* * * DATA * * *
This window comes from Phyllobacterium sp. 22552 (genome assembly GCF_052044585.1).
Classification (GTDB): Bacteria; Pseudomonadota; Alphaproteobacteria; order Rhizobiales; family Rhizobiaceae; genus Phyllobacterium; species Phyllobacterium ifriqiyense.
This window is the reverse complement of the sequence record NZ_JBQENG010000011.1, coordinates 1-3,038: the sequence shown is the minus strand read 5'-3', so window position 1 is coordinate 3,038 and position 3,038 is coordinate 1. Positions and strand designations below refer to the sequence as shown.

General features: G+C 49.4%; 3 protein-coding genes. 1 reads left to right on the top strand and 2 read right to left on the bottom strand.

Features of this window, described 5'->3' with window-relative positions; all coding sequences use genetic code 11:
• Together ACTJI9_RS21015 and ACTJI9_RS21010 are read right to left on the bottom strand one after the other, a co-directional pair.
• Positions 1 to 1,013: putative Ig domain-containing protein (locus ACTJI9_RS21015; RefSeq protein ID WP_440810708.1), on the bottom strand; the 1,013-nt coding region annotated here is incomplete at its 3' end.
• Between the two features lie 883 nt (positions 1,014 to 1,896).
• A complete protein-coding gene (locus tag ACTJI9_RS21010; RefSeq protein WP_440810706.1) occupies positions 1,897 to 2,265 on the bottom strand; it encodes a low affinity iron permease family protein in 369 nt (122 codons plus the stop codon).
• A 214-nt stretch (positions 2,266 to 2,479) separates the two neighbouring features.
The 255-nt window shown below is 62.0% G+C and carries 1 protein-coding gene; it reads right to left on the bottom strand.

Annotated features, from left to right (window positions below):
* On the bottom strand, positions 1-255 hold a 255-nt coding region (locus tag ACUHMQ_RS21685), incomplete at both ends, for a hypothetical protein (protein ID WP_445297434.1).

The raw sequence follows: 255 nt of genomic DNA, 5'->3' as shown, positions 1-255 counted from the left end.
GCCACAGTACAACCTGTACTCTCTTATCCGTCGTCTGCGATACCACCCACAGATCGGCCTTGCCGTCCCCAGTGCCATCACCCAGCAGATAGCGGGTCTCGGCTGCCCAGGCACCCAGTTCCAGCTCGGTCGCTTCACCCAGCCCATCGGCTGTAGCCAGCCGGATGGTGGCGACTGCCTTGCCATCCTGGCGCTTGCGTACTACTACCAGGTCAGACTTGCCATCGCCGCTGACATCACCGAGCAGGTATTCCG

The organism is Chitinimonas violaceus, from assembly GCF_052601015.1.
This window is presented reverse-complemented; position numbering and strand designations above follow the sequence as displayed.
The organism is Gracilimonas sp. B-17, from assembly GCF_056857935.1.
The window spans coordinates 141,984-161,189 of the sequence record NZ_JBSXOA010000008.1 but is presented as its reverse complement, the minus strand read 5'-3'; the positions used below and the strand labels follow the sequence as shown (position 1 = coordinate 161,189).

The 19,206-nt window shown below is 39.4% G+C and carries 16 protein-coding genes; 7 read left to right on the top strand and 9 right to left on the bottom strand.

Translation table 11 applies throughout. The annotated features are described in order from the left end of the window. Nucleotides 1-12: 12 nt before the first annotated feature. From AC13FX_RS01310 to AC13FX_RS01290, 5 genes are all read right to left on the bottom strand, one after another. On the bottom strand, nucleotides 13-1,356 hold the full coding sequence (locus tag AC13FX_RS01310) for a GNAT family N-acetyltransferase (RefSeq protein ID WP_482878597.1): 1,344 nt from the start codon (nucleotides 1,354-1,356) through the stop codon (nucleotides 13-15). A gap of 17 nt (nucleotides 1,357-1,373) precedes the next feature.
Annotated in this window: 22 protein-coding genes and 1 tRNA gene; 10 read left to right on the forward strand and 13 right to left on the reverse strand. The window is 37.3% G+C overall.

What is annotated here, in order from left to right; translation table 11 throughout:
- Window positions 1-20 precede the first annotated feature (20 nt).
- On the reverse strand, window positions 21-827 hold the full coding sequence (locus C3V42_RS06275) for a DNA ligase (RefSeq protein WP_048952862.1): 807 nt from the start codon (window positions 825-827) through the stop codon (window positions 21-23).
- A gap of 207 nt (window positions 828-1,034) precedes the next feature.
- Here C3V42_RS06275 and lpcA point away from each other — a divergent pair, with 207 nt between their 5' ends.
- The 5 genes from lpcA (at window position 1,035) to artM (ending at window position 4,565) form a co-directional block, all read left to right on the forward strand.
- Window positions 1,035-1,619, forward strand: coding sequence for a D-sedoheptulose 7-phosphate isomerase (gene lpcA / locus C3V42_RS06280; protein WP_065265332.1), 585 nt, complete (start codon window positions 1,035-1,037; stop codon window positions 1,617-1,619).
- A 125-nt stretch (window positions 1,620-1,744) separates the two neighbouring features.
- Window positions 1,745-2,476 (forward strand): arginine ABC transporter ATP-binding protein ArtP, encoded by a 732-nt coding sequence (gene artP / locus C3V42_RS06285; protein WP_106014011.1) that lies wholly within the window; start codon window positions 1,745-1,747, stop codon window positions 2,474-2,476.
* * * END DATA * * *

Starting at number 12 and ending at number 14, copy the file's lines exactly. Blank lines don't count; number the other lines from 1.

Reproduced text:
Annotated features, from left to right (window positions below):
* On the bottom strand, positions 1-255 hold a 255-nt coding region (locus tag ACUHMQ_RS21685), incomplete at both ends, for a hypothetical protein (protein ID WP_445297434.1).

The raw sequence follows: 255 nt of genomic DNA, 5'->3' as shown, positions 1-255 counted from the left end.